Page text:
Fact Check

Did Pepsi Admit Aquafina Is Just Tap Water?

The water used in many bottled-water products comes from municipal water supplies.

Published Sep 13, 2019

TORONTO, ONTARIO, CANADA - 2016/09/24: Aquafina bottled water in store shelves. The bottled water industry in Ontario is facing renewed government scrutiny after a small township was outbid by multinational giant Nestle. (Photo by Roberto Machado Noa/LightRocket via Getty Images) (Getty Images)
Image Via Getty Images
Pepsi admitted that Aquafina is just tap water.
What's True

Pepsi updated the label on Aquafina in 2007 to clarify that the water came from a "public water source."

What's False

This announcement was made in 2007 (not 2019); the water used in Aquafina goes through a purification process before it gets bottled; Aquafina isn't the only bottled-water product to use a public water source.

Articles claiming that Pepsi "just admitted" its brand of bottled water, Aquafina, was "plain old tap water" have been circulating on social media for several years. In 2015, for instance, the website True Activist published the following passage:

In a shocking reveal, the Pepsi corporation admitted that its Aquafina bottled water is not purified water or spring water, but simply plain old tap water. The company will now be forced to change the labeling of the brand to reflect that it is just tap water.

Several other websites have published similar articles. In September 2019, more than four years after the True Activist article was published, the Yucatan Times wrote that Pepsi had "just admitted that the water they are using is just tap water."

While these articles are based on a genuine news report, they are also outdated and exaggerated.

These articles are referring to a 2007 decision by PepsiCo Inc. to amend the label on bottles of Aquafina to clarify that the water came from a "public water source."

Reuters reported at the time:

PepsiCo Inc. will spell out that its Aquafina bottled water is made with tap water, a concession to the growing environmental and political opposition to the bottled water industry.

According to Corporate Accountability International, a U.S. watchdog group, the world’s No. 2 beverage company will include the words “Public Water Source” on Aquafina labels.

“If this helps clarify the fact that the water originates from public sources, then it’s a reasonable thing to do,” said Michelle Naughton, a Pepsi-Cola North America spokeswoman.

While the water used in Aquafina products comes from public water sources, that does not mean it is "just tap water." Before this tap water is bottled, it goes through various filtration and purification processes. In other words, Aquafina isn't simply turning on the faucet and filling up bottles.

The Aquafina website provides a little insight into how its water is purified:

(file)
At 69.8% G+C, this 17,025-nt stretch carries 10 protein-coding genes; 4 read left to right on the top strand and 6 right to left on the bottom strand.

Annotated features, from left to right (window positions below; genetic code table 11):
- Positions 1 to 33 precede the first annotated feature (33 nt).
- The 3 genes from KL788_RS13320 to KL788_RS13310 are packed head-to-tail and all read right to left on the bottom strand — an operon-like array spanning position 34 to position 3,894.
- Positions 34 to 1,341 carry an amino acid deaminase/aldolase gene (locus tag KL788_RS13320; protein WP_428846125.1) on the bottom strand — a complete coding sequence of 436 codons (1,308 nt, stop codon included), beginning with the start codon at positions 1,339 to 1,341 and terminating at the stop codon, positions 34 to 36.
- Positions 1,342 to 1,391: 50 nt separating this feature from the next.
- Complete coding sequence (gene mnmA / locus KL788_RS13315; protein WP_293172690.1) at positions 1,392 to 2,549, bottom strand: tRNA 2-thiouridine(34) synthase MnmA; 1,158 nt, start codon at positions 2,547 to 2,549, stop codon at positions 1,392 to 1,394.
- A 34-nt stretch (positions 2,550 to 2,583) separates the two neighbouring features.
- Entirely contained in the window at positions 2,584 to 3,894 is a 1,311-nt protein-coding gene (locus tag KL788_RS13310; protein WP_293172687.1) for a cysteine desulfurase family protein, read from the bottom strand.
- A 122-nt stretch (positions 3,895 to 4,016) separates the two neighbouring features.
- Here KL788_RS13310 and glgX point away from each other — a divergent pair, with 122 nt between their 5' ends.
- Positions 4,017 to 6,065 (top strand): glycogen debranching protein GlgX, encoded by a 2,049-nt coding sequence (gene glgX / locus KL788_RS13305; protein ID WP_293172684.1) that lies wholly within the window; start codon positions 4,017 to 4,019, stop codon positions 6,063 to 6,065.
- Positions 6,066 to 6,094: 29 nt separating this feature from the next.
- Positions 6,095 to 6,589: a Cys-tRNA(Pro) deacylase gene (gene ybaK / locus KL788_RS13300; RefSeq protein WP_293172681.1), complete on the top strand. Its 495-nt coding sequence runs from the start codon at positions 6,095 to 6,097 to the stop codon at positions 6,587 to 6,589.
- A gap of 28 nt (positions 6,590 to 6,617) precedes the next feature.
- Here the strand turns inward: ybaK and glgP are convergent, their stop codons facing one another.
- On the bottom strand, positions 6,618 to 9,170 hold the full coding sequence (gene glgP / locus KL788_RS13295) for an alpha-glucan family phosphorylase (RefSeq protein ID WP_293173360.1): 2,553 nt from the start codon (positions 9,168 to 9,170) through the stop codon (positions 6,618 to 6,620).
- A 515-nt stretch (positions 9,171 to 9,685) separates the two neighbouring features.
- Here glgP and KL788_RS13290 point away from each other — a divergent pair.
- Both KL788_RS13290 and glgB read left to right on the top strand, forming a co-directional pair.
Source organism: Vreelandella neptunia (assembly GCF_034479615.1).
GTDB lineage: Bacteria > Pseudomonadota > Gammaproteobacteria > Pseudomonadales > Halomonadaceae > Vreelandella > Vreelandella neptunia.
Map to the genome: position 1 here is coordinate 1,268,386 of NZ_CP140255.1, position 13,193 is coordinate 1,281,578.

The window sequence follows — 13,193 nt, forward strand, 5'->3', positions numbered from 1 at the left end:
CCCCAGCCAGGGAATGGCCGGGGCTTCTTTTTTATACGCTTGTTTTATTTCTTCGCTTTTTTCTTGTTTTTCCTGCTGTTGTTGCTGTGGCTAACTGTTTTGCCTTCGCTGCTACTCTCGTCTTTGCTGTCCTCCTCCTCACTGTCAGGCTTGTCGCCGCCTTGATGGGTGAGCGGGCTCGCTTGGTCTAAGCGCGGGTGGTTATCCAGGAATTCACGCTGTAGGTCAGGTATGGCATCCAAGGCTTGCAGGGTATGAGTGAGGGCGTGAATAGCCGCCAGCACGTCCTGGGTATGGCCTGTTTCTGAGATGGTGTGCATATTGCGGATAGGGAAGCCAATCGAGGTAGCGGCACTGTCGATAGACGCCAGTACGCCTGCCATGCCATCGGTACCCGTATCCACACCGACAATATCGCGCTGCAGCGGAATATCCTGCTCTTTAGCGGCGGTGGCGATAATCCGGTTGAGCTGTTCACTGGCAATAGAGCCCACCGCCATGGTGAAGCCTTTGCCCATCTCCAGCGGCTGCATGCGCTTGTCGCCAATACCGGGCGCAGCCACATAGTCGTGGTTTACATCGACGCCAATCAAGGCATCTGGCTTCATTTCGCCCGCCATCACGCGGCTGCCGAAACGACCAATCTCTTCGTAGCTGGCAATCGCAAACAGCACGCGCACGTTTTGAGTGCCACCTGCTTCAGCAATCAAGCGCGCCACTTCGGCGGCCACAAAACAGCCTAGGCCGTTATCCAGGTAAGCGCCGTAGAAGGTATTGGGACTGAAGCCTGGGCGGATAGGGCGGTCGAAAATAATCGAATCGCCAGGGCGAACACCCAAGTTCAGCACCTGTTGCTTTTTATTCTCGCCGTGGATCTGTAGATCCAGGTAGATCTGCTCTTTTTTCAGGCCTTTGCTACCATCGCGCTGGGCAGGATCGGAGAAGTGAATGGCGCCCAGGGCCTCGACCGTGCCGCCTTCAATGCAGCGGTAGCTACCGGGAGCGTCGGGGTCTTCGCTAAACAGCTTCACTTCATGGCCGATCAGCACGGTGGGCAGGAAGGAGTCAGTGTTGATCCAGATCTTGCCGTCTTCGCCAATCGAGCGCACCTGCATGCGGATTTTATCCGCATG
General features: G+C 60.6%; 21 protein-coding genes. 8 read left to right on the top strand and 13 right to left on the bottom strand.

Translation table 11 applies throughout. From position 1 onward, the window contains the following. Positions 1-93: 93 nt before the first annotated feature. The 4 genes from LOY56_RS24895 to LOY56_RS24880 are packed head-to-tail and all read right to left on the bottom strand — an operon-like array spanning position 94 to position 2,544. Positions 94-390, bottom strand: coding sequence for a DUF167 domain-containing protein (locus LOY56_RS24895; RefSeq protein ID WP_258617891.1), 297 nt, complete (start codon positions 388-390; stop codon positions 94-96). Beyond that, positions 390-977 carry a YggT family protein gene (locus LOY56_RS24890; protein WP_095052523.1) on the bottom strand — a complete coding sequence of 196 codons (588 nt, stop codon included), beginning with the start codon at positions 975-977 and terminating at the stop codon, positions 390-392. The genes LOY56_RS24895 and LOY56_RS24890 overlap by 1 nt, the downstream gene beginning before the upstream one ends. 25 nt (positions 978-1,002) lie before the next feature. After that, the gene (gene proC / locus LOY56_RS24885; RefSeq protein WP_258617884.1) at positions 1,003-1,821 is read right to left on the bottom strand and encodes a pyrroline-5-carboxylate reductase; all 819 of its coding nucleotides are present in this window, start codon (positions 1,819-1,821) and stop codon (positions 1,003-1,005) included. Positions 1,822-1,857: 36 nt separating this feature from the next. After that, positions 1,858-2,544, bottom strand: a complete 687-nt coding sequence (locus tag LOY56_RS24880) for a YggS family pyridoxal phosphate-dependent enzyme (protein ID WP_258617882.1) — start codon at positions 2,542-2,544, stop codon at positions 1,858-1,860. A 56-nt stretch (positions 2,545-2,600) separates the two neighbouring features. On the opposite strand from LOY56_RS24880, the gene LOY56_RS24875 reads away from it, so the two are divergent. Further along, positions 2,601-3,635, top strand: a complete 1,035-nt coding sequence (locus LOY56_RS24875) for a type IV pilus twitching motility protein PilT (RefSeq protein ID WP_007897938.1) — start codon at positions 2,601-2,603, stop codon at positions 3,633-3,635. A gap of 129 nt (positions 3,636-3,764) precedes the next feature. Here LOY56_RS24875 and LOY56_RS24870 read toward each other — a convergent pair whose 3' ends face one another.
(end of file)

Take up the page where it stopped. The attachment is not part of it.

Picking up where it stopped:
Aquafina originates from public water sources and is then purified through a rigorous purification process. This purification process includes reverse osmosis and other filtering and purification methods. It removes things like chlorides, salts and other substances that can affect a water's taste. Every bottle of Aquafina is produced at one of our water purification centers. That's how you know you're getting pure water and perfect taste consistently every time you open an Aquafina. Anytime, anywhere.

It should also be noted that it isn't uncommon for bottled-water companies to use public water sources. Dasani, for instance, the bottled water produced by the Coca-Cola Company, also uses public water sources:

To create DASANI® water, we start with the local water supply, which is then filtered for purity using a state-of-the-art process called reverse osmosis. Afterwards, we add a special blend of minerals for that pure, crisp, fresh taste.

A 2015 article from Mother Jones reported that 45% of bottled water in the United States originates with the municipal water supply. The other 55% comes from spring water:

The details of where and how bottling companies get their water are often quite murky, but generally speaking, bottled water falls into two categories. The first is “spring water,” or groundwater that’s collected, according to the EPA, “at the point where water flows naturally to the earth’s surface or from a borehole that taps into the underground source.” About 55 percent of bottled water in the United States is spring water, including Crystal Geyser and Arrowhead.

The other 45 percent comes from the municipal water supply, meaning that companies, including Aquafina and Dasani, simply treat tap water — the same stuff that comes out of your faucet at home — and bottle it up. (Weird, right?)

To sum up: The water used in many bottled-water products, including Aquafina, comes from a public water source. This water then undergoes various filtration and purification processes before it is bottled and sold.


Vibes, John.   "Pepsi Admits That Its Aquafina Bottled Water Is Just Tap Water, Coca-Cola’s Dasani Is Next."     True Activist.   29 October 2015.

Geller, Martinne.   "Aquafina Labels to Spell Out Source - Tap Water."     Reuters.   11 August 2014.

Lurie, Julia.   "Bottled Water Comes From the Most Drought-Ridden Places in the Country."     Mother Jones.   11 August 2014.

Dan Evon is a former writer for Snopes.